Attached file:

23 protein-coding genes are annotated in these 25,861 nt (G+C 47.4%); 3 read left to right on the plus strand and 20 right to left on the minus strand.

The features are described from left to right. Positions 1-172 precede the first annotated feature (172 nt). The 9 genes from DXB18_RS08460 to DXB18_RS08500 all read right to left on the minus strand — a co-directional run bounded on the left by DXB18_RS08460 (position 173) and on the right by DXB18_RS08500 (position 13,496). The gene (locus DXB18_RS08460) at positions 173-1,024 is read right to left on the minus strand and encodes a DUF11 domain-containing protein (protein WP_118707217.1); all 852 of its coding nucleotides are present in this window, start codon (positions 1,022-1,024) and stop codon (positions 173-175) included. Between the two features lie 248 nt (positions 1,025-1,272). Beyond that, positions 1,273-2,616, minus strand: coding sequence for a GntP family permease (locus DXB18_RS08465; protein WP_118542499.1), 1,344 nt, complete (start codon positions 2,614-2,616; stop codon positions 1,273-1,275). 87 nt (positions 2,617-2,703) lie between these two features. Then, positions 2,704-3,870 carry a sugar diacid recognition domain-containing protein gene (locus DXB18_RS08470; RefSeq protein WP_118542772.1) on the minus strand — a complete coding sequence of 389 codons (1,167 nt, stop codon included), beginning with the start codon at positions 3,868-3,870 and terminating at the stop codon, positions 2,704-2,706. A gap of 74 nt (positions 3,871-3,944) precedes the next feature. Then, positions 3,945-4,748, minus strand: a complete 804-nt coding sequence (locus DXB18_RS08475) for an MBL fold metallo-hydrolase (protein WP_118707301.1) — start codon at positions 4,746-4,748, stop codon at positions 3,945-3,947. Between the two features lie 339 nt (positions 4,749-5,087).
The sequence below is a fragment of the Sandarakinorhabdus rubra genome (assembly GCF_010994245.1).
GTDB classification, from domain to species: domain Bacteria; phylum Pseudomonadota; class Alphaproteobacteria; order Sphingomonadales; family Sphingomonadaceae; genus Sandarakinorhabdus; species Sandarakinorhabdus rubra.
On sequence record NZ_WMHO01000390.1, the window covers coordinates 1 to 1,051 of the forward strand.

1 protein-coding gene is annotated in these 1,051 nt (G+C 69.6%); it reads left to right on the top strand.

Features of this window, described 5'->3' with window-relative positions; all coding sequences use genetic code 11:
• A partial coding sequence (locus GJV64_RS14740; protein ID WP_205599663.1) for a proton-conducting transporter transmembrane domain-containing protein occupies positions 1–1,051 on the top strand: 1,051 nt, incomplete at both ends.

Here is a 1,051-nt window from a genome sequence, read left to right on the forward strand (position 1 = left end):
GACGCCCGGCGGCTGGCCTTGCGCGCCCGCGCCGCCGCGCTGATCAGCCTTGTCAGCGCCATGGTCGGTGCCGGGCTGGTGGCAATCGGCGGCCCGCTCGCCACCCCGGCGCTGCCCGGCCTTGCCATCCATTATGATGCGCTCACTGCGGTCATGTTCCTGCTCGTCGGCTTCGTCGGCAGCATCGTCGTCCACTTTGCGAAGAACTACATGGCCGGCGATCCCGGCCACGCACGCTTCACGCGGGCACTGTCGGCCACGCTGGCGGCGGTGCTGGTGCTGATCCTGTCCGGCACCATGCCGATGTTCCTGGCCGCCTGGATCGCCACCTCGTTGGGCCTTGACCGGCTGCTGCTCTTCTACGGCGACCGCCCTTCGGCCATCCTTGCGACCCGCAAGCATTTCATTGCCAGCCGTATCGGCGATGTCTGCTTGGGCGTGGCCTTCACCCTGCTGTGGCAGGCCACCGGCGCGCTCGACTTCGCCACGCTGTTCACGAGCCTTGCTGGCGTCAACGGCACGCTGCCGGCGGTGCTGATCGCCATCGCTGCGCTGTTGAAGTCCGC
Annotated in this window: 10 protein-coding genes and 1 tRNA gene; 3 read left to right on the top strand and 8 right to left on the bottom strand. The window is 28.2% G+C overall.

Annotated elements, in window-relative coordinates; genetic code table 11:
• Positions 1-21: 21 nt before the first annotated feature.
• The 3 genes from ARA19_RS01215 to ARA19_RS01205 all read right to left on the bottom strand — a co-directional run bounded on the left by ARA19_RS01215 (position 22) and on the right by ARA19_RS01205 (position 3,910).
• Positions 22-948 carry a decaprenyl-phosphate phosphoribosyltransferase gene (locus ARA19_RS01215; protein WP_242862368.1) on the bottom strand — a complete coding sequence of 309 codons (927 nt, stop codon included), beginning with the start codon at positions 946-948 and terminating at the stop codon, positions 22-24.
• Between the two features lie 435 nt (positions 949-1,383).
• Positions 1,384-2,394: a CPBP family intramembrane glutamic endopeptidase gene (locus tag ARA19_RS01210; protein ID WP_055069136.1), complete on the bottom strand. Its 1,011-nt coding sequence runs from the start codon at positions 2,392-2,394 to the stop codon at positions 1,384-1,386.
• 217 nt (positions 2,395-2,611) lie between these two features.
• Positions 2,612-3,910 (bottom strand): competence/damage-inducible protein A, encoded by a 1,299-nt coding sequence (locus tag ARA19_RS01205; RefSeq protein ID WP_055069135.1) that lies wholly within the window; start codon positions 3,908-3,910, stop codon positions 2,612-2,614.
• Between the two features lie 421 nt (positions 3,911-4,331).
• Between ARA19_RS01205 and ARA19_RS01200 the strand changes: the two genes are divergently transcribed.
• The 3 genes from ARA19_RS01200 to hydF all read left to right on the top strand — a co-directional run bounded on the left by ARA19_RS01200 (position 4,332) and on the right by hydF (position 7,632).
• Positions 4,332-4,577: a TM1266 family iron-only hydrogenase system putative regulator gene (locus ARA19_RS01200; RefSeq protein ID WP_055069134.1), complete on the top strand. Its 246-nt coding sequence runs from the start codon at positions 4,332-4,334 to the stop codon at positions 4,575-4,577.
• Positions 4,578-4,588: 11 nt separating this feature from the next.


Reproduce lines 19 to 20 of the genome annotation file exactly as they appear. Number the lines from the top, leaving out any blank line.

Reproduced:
• Positions 2,612-3,910 (bottom strand): competence/damage-inducible protein A, encoded by a 1,299-nt coding sequence (locus tag ARA19_RS01205; RefSeq protein ID WP_055069135.1) that lies wholly within the window; start codon positions 3,908-3,910, stop codon positions 2,612-2,614.
• Between the two features lie 421 nt (positions 3,911-4,331).